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Mrinal Sen’s Padatik, about dispirited Communists in 1970s Calcutta, is a tale of our times

Padatik is last in Mrinal Sen’s Calcutta trilogy, in which Communists are risking their lives for a cause that forever seems out of reach.

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Kolkata has been synonymous with political activism since the days of the British rule. So, it’s not surprising that so many Bengali filmmakers were inspired by the city’s politically-charged environment, which their stories are underlined with. One such filmmaker was Mrinal Sen, one of India’s most celebrated and revered directors. Sen was famous for making films that were heavy on political commentary, favouring the Left. His Calcutta trilogy — Interview, Calcutta 71, and Padatik — specially focused on the social evils that were plaguing Kolkata at the time. And as Kolkata goes to polls on Sunday, 19 May, ThePrint looks at one of the three — Padatik, which spoke about a period of political unrest in West Bengal’s capital city.

For much of its one-and-a-half-hour duration, the film’s story follows Sumit (played by Dhritiman Chatterjee), a young activist of the Communist party. Sumit is on the run from the police. This was Kolkata of the 1970s (Padatik was released in 1973), when the Leftist movement was facing government crackdown. Kolkata was also going through a rough time socially and economically, with poverty and unemployment at an all-time high. With the help of two of his comrades, Sumit seeks refuge in an apartment of a rich divorcee, Mrs Mitra (played by Simi Garewal). Sumit’s father has nearly disowned him, and everyone he knows is either hiding, in jail or dead. Stuck in his current place, Sumit begins to re-evaluate his life, the Leftist movement, and the condition of his beloved city and state.

It is difficult to talk about one of the Calcutta trilogy films, without talking about the other two. All three of them together form a cohesive narrative of the City of Joy’s perennial struggles. Given how the city seemingly never changes, something Padatik tells its viewers at the outset, many of the issues that existed at the time strike true even today. Padatik is also interspersed with dramatic headlines of newspapers flashing on the screen, and it strikes you that many of them could just as easily be from today. The same issues of unemployment and basic wages exist, along with some new issues concerning the minority groups, citizenship (NRC), and the farmers’ rights.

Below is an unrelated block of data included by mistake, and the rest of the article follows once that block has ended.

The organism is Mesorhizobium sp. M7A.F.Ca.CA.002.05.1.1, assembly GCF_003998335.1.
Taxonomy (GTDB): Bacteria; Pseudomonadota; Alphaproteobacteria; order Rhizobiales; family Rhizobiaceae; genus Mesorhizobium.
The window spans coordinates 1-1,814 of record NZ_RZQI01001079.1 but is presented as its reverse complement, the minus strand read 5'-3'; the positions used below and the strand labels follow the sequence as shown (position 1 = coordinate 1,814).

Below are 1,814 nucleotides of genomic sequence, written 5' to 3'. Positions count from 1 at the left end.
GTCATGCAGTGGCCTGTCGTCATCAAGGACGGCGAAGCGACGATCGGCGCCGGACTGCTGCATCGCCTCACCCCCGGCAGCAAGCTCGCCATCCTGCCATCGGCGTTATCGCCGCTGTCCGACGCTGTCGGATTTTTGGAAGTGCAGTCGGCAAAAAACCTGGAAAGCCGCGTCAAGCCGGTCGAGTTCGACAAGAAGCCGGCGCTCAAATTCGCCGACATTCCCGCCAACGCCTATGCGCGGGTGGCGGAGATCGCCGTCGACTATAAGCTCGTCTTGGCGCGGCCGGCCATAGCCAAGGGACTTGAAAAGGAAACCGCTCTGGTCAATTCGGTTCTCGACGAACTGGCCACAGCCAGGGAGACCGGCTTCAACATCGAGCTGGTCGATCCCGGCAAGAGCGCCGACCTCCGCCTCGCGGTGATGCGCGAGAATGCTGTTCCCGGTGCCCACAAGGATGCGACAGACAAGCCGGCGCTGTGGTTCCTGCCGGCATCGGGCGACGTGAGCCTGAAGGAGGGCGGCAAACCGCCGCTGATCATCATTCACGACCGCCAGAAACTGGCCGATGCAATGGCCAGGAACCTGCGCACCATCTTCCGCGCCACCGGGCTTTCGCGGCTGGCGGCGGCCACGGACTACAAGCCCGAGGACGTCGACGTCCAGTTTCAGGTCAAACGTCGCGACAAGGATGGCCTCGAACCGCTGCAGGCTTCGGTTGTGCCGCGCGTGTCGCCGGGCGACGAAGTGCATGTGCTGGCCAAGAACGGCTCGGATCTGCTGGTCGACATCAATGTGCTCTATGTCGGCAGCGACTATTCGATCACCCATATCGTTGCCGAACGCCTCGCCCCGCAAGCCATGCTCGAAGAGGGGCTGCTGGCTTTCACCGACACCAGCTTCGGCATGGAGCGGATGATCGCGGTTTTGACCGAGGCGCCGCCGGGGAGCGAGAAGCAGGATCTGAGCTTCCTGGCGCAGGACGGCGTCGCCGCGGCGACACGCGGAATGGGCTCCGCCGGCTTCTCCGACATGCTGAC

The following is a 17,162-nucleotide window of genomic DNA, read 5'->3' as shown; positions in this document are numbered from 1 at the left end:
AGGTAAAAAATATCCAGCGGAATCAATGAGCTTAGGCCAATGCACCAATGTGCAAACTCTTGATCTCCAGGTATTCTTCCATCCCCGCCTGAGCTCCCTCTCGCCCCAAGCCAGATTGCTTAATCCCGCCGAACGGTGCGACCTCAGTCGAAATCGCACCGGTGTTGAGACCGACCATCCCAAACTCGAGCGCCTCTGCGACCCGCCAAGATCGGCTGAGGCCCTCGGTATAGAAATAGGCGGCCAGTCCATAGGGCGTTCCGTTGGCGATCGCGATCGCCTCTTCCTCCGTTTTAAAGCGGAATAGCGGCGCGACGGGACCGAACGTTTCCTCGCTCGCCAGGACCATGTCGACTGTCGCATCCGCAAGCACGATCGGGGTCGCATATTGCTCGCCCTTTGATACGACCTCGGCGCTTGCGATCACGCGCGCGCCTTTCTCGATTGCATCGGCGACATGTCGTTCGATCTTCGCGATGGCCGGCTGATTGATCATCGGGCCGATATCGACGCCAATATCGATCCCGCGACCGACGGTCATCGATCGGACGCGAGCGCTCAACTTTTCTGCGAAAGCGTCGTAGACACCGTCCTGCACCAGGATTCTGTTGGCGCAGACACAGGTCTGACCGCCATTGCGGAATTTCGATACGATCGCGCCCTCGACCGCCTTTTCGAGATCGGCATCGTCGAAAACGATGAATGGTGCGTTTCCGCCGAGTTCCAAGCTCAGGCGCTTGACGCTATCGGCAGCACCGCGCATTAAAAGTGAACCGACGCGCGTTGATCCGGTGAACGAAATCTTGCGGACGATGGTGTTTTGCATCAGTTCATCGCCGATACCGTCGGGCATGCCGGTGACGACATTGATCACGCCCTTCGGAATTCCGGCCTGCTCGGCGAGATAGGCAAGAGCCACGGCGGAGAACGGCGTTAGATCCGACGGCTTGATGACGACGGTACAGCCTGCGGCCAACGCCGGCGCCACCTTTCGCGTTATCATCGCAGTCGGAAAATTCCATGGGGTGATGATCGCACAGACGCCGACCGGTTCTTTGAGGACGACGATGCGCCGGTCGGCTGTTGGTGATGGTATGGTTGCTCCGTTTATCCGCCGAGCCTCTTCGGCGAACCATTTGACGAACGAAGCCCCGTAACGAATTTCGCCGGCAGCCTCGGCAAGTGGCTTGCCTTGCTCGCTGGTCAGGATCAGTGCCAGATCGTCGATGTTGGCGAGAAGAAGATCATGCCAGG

Also read: Mrinal Sen, the cinematic genius who had the courage to bring social realities on celluloid

Mrinal Sen, with his masterful use of minimal sets and props, tells the tale of a citizen who is going through what many of us are likely experiencing at the moment — uncertainty. Sen’s signature use of tight, and sometimes uncomfortable, close-ups, and dramatic camera movement help build the tension and discomfort the audience is meant to feel, just like the characters in Padatik. The music, by Ananda Shankar, is very cleverly used to build tension, to create contrast, and, in some scenes, even irony.

When Sumit finally sits down and thinks of the cause he has dedicated his life to, he realises that although he and his fellow comrades have risked their lives to fight for the cause, nothing is coming out of it — Calcutta was showing no signs of improvement. The frustration and angst that Sumit feels over the bits and pieces of news he gets from his one friend who occasionally visits him are striking. It makes you sympathise with the helplessness of the situation, because that is exactly how you could feel even today.

Like most of Mrinal Sen’s films, Padatik’s ending may seem abrupt but it achieves its main objective: of provoking viewers into thinking about the society — about the starving children on the streets, about women’s rights or the lack of it, and about how our contributions to the society are actually affecting it. As we wait and watch Kolkata vote Sunday, there is this hope that we, like Sumit, at least question the status quo, and that we will keep on doing so.

Also read: Soumitra Chatterjee, the Bengali legend you probably haven’t heard of but should


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